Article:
1. 1. Journal of Coastal Research SI 56 1311 - 1315 ICS2009 (Proceedings) Portugal ISSN 0749-0258Evaluation of Sustainability Indicators for the Coastal Zone of Rio deJaneiro, Brazil R.D. Souto †, M. Polette‡ and M. Kampel∞ † Escola Nacional de Ciências Estatísticas ‡ Centro de Ciências ‡ Divisão de Sensoriamento Remoto Instituto Brasileiro de Geografia e Tecnológicas da Terra e do Mar Instituto Nacional de Pesquisas Estatística Universidade do Vale do Itajaí Espaciais, São José dos Campos Rio de Janeiro 88303-202, Brazil 12227-010, Brazil 20231-050, Brazil mpolette@univali.br milton@dsr.inpe.br raquel.deziderio@gmail.com ABSTRACT SOUTO, R.D., POLETTE, M. and KAMPEL, J., 2009. Evaluation of sustainability indicators for the coastal zone of Rio de Janeiro, Brazil. Journal of Coastal Research, SI 56 (Proceedings of the 10th International Coastal Symposium), 1311 – 1315. Lisbon, Portugal, ISSN 0749-0258. This paper demonstrates the application of sustainability indicators in a case study that evaluates anthropogenic impacts on the coastal zone of the State of Rio de Janeiro, Brazil. The analysis considered 41 socio- environmental thematic indicators at six dimensions of the eco-development: spatial, cultural, economic, ecological, social and political. The indicators were applied to 34 coastal municipalities of the State of Rio de Janeiro, classified in regions with a low, middle or high degree of anthropogenic impact. The thematic indicators were aggregated to obtain sectorial indicators that supported the derivation of dimensional indicators. A final index, termed the Anthropogenic Impact Index (AII), was calculated as a weighted mean of dimensional indexes. The percentage of municipalities with impact indexes above the average was 53% in the ecological, economic, social and political dimensions and 47% in the spatial dimension. Considering the AII, 53% of municipalities showed indexes above the average, with 39% of municipalities located in Guanabara Bay Littoral, 39% in the Região dos Lagos Littoral, 17% in the Norte-Fluminense Littoral and 5% in the Southern Littoral. It was concluded that the application of sustainability indicators, such as proposed in this work, can be used to a quantitatively characterize socio-environmental parameters of the Brazilian coastal zones and to the effectiveness of public policy mechanisms along the Brazilian littoral zone, particularly those related to monitoring reports such as the Environmental Quality Report. ADITIONAL INDEX WORDS: Coastal management, Sustainable development, Environmental index. INTRODUCTION approximately 24% of the state’s population and to approximately o 10% of all migrations into Brazilian states (IBGE, 2000). The coastal zone of the State of Rio de Janeiro, Brazil (21 - The floating population composed of tourists is substantial,23oS; 41o-45oW) includes 34 municipalities that are organized into corresponding to an increase of 773,932 people in 2007, whichfour coastal sectors: the Southern Littoral, the Guanabara Bay was 15.4% of the total number of visitors to Brazil in this yearLittoral, the Região dos Lagos Littoral and the Norte-Fluminense (EMBRATUR, 2008).Littoral (FEEMA, 2008) Enclosing an area of approximately 19,000 Environmental policymaking is a difficult effort.km2, this coastal zone extends by more than 850 km of littoral Decisionmakers must address a wide range of natural resourcewith a maritime zone of 12 nautical miles. This region is home to management and pollution control issues in the face of causal80% of Rio de Janeiro’s population, approximately 10.5 million complexity, incomplete or conflicting data, and many otherpeople, and has a demographic density of 585 inhabitants/km2 uncertainties. Without careful analysis based on solid factual(FEEMA, 2008). foundations, bad choices are made, investments in environmental Coastal areas of the State of Rio de Janeiro present a wealth of protection under-perform, and political divisions widen (ESTY etnatural resources and are rich with diverse species, habitat types, al., 2008). Therefore, shifting environmental policymaking ontoand nutrients. These areas also support diverse economic firmer analytic foundations, based on carefully constructed dataactivities. In 2005, Rio de Janeiro State was responsible for 84% and indicators, emerges as a matter of considerable urgency.and 45% of the Brazilian oil and gas production, respectively Identifying an appropriate set of metrics is equally important.(ANP, 2005 apud FCIDE, 2006). Extractive and transformation Some indicator initiatives have been too broad to be of great valueindustries are important to the economy, contributing 35% of the (ESTY et al., 2005). The aim of this work was to formulate andstate’s Gross Domestic Product (FCIDE, 2006). Business and evaluate indicators for the coastal cities of Rio de Janeiro coveringservice companies represent 49% and 37% of the total number of sustainable development in a “six dimensional bottom line”commercial establishments, respectively (FCIDE, 2006). considering spatial, cultural, economic, ecological, social andEmployment, recreation and tourism, commerce, and energy political factors, as proposed by SACHS (2002).production are factors causing migration into these areas. In 2000,2,476,072 people entered Rio de Janeiro, which corresponds to Journal of Coastal Research, Special Issue 56, 2009 1311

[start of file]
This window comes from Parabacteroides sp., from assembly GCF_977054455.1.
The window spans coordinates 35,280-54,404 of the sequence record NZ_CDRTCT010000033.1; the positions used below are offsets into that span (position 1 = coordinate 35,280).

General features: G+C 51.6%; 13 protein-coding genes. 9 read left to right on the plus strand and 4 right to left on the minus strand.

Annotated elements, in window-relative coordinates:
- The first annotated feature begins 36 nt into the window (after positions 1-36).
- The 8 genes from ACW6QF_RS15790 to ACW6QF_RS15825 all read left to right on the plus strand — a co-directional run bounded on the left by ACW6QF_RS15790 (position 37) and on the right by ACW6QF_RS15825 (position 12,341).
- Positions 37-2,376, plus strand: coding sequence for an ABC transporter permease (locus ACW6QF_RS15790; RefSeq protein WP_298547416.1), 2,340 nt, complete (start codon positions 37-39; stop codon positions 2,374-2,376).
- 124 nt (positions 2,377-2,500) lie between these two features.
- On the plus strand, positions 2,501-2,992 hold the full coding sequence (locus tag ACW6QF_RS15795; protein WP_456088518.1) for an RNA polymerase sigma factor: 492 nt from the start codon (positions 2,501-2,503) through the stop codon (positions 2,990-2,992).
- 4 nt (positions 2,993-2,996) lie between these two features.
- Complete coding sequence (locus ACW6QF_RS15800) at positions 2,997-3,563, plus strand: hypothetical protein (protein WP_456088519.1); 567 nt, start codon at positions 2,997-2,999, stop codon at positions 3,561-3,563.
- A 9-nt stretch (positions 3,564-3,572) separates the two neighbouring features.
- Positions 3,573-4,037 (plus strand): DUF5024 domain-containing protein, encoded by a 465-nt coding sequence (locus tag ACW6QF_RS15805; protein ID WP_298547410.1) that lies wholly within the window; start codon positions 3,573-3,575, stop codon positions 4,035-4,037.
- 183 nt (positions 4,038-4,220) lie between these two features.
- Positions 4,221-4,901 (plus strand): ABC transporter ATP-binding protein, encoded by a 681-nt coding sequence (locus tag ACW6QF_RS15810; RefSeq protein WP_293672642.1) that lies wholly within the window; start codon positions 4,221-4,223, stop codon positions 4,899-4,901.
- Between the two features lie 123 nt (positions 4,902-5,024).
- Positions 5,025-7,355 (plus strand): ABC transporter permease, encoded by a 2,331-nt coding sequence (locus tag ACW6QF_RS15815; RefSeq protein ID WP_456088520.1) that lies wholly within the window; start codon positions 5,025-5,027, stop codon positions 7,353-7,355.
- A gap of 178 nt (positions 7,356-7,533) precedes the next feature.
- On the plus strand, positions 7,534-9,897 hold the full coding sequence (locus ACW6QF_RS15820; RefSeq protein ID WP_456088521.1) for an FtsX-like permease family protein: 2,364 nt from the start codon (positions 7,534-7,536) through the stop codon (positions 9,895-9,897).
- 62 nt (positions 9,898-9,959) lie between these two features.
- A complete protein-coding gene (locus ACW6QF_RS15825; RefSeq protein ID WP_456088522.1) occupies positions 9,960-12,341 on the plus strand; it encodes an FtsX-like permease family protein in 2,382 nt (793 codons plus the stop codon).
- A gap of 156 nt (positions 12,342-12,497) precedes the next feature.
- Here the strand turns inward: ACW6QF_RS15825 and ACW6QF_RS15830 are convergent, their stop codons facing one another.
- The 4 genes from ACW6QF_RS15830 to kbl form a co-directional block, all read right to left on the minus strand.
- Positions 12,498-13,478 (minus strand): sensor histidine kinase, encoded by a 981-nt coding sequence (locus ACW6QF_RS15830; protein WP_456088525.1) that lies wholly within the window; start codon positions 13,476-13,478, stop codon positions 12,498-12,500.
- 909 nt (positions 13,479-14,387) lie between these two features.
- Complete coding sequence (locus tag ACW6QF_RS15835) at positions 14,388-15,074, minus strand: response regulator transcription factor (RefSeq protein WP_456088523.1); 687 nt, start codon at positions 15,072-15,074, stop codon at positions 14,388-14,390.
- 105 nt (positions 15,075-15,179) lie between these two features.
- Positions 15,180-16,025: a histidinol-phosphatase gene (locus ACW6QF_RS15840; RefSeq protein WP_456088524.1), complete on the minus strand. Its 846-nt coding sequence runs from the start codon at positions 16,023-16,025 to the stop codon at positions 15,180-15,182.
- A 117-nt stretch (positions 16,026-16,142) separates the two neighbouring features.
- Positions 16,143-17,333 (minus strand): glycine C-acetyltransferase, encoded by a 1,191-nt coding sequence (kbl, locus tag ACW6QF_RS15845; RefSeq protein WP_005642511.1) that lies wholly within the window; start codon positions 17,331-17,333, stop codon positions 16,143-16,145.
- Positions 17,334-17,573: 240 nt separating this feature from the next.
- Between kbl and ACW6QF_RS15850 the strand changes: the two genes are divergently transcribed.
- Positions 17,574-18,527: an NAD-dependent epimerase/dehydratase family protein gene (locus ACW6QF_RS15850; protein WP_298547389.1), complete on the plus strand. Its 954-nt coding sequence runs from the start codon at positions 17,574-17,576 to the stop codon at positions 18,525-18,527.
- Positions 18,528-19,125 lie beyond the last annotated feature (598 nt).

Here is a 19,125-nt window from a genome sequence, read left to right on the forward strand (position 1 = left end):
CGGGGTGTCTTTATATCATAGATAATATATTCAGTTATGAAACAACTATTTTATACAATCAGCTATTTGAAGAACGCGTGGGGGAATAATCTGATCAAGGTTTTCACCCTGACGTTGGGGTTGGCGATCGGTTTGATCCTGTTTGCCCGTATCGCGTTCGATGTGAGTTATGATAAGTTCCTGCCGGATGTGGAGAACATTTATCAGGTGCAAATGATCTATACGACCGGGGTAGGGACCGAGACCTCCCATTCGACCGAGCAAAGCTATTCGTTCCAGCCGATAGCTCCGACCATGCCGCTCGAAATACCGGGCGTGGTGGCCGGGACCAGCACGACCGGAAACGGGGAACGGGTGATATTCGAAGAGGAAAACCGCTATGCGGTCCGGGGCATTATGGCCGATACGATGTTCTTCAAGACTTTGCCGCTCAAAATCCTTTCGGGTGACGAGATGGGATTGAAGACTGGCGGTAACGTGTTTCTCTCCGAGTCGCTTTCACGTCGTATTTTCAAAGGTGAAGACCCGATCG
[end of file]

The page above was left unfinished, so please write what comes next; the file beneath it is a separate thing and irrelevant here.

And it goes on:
2. 2. Evaluation of Sustainability Indicators for the Coastal Zone of Rio de Janeiro, Brazil. METHODS A website was also built to disseminate the methodology and the Based on regional characteristics, a list of 41 thematic results more widely on the internet (SOUTO, 2008).indicators was created. These indicators were hierarchicallyranked within 15 sectors and 6 dimensions. An index of RESULTSsustainability was calculated for each dimension from which an Table 1 shows the highest and lower arithmetic means amongintegrated index, called the Anthropogenic Impact Index (AII), component indexes of each dimension, except the culturalwas ultimately composed. The municipalities were identified by dimension, which has a unique component indicator. The highestnumeric codes (1-34) as well as the parameters (1-51). Table 3 and lower arithmetic means for the sectors of the economic andshows the thematic indicators codified by alphanumeric social dimensions are shown in Table 2.combinations (Ax-Fx) according to the six dimensions (A-F).Each indicator was associated with its DPSIR – Deriving forces, Table 1: Highest and lower arithmetic means, with standardPressures, State, Impacts or Response type (EUROSTAT, 1999). deviations indicated in brackets, among component indexes of Datasets of 51 parameters used to build the thematic indicators each dimension, except the cultural dimension.were obtained from different sources: six governmental – IBGE(2000), IPEA (2000), FCIDE (1994, 2001), INPE (2003), INEPAC Dimension Highest mean Lower mean(2005), MS (2003) and one non-governmental – SOSMA (2000).The datasets were obtained from recognized institutions providing A2a - Atlantic forest A3a - Permanent farming Spatialofficial data in Brazil. These institutions had previously validated A coverage coveragethe datasets. In each series of data, the missing data were 0.2550 (0.2829) 0.0726 (0.1784)estimated by linear regression. The coefficients used to composethe thematic indicators were normalized between 0 and 1 and Economic C1b - Participation of C2b - Industry participation inthose indexes were calculated according to the following equation population in the EAP the municipality’s economy C(IISD, 2008): 0.8234 (0.1562) 0.0588 (0.1718) Ecological D1d - Water bodies area D1c - Degraded areas D 0.6470 (0.4850) 0.0911 (0.2482) Ind x = [( Coef x  Coef min ) / ( Coef max  Coef min )] (1) E2c - Domestic garbage E2d - Water treatment plantswhere Indx is the index for each municipality; Coefx is the Social collection efficiency coveragecoefficient estimated for a specific municipality; Coefmin is the E 0.7997 (0.2306) 0.0477 (0.1759)lower coefficient of the series; and Coefmax is the maximumcoefficient of the series. F1e - Municipal expenses F1b - Total municipal The indexes of the 15 sectors and 6 dimensions were Political current expenditures directed to national securityarithmetically averaged from the component indexes. The AII was F and public defence 0.5776 (0.1437)calculated using a weighted arithmetic average of the dimensional 0.0874 (0.2278)indexes, as described in equation (2):AII = I A 0.15 + I B 0.1 + IC 0.2 + I D 0.2 + I E 0.2 + I F 0.15 (2) Comparatively, the highest mean (0.7925) was obtained for the cultural dimension, B, followed by the political dimension, Fwhere IA is the index of the spatial dimension; IB is the index of (0.6214), the ecological dimension, D (0.3618), the socialthe cultural dimension; IC is the index of the economic dimension; dimension, E (0.3439), the spatial dimension, A (0.3398), and theID is the index of the ecological dimension; IE is the index of the economic dimension, C (0.3014), respectively. For the AII index,social dimension; and IF is the index of the political dimension. the mean was 0.4290, with L1 and L2 limits of 0.3742 and 0.4756, An exploratory analysis of the indexes was conducted to respectively.identify three thematic classes: high, middle or low anthropogenic The ecological, economic, social and political dimensionsimpact. Basic statistical moments were calculated for the indexes, showed that 53% of municipalities had indexes above the mean.and the upper and lower limits of the classes intervals were The spatial and cultural dimensions showed that 47% and 71%,defined according to equations (3) and (4): respectively, of the municipalities had indexes above the mean. Regarding the AII, 53% of municipalities had indexes above L1 = μ  σ (3) the mean, with 39% belonging to the Guanabara Bay Littoral, 39% to the Região dos Lagos Littoral, 17% to the Norte- L2 = μ + σ (4) fluminense Littoral, and 5% to the Southern Littoral.where is the arithmetic mean and  is the standard deviation. Incases where the L1 or L2 limits were out of the interval from theminimum index to the maximum index, the variance, rather thanstandard deviation, was used. The classes’ intervals were definedas follows: low impact – interval from the minimum index to L1;middle impact – interval from (L1 + 0.0001) to (L2 + 0.0001); andhigh impact – interval from L2 to the maximum index. Thisclassification scheme was used to produce the thematic maps. A relational database was implemented in MySQL Server v.4.1and PHP 5 programming was used to implement the formulas tocalculate the indexes and to generate the thematic maps (Figure 1). Journal of Coastal Research, Special Issue 56, 2009 1312